Recent published studies have shown that gay and bi men smoke at higher rates than men in the general U.S. population. The American Cancer Society also reports that “tobacco companies aggressively target the gay community” and that “tobacco use takes the lives of 40,000 LGBT individuals each year.”
Smoking has been directly linked to higher rates of lung cancer, heart disease, stroke, and chronic lung diseases – just to name a few health hazards. So maybe its time to consider quitting. The National LGBT Tobacco Control Network suggests these strategies for quitting…
Talk with your doctor about your smoking and see if you are interested in taking a prescription medication that can help, like Zyban (also called Wellbutrin) or Chantix ( also called Verenicline).
Or, you may plan to take a type of nicotine replacement therapy, like the patch, gum or lozenge, which may be purchased over the counter. Nicotine inhalers and nicotine spray are also replacement products, but are only available by prescription. And new evidence shows we shouldn’t dial down the doses of this stuff as fast as previously thought, stay higher if needed.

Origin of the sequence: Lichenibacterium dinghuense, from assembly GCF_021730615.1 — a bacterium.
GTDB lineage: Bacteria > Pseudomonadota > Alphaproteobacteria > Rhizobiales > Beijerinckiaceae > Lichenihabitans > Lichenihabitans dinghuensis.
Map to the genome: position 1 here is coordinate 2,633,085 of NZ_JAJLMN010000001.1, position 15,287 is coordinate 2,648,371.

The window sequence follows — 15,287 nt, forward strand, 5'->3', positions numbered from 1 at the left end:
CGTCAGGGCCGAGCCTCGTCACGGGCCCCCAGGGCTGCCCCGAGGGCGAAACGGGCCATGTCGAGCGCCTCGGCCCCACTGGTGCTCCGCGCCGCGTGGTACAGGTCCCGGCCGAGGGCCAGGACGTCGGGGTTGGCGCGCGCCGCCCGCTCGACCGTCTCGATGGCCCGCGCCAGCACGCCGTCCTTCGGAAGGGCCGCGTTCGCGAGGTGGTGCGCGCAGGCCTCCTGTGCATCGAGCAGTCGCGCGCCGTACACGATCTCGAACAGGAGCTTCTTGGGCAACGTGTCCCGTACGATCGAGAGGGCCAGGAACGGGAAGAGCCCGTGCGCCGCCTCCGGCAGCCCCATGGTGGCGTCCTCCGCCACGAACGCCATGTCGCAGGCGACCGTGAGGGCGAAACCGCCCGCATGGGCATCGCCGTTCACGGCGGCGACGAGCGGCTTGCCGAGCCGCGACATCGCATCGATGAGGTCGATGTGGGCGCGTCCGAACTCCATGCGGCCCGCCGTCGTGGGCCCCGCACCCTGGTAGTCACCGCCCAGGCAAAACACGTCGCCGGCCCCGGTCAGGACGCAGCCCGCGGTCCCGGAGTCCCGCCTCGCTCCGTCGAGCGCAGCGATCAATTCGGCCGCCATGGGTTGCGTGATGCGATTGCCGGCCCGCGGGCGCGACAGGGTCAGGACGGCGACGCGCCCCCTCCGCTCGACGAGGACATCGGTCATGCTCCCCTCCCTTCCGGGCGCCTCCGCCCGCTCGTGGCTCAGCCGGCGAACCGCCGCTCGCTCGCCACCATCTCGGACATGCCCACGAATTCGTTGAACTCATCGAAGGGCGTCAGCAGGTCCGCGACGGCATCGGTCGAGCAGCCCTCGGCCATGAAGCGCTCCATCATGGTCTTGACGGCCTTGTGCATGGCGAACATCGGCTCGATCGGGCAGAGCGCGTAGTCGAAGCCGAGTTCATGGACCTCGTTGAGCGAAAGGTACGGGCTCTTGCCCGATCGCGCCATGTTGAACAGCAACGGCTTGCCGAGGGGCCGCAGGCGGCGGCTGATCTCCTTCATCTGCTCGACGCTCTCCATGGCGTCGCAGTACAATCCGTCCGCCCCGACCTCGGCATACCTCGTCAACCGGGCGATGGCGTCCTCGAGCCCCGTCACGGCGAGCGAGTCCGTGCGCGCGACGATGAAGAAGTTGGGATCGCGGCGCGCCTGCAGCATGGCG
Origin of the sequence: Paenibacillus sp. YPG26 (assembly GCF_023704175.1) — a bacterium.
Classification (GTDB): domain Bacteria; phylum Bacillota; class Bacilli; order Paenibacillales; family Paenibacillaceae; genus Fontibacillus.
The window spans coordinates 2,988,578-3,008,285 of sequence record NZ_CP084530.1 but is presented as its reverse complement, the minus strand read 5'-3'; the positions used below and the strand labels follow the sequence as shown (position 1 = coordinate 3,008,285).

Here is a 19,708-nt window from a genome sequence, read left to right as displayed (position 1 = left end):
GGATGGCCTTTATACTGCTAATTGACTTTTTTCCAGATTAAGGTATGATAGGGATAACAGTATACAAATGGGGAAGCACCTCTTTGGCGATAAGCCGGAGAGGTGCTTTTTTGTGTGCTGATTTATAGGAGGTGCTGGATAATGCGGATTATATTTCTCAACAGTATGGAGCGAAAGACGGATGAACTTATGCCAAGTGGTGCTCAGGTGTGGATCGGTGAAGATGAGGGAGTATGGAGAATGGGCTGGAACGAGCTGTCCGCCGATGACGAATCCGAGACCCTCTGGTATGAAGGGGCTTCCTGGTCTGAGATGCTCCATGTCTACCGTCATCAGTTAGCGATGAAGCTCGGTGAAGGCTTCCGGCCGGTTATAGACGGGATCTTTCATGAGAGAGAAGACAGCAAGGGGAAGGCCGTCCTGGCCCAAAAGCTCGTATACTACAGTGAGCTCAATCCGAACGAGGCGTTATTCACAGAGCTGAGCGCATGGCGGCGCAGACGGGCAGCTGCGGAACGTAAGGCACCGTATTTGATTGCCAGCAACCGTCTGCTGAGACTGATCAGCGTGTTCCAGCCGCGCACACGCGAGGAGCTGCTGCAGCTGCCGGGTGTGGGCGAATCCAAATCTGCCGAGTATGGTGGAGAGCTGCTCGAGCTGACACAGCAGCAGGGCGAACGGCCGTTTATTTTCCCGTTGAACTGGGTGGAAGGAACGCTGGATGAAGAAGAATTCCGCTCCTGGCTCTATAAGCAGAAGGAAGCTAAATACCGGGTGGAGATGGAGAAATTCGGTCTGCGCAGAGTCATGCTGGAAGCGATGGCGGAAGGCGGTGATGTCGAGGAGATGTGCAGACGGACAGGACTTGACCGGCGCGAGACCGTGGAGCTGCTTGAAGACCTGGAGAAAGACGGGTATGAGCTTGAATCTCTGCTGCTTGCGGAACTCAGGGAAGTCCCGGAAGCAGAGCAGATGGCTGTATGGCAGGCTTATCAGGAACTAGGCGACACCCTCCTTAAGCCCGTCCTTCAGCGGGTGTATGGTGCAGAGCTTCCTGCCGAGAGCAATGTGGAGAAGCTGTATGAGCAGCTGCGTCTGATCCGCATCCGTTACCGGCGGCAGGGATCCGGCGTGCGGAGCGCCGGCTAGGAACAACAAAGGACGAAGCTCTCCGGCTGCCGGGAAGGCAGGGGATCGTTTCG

Recent research demonstrates that enrolling in some type of stop smoking support program, like a group, individual counseling, or website, can increase your chances for success. Call your state smoking Quitline for local resources at 1-800-QUITNOW. These programs help you with valuable skills (like learning your smoking triggers) and immediate social support.
Of course it isn’t that simple. But there are a lot of resources at your disposal in helping you to quit. Here are just a few links to get you started…
The CDC’s Gay and Bi health page smoking section
The LGBT National Tobacco Control Network
American Cancer Society fact sheet on smoking in the LGBT community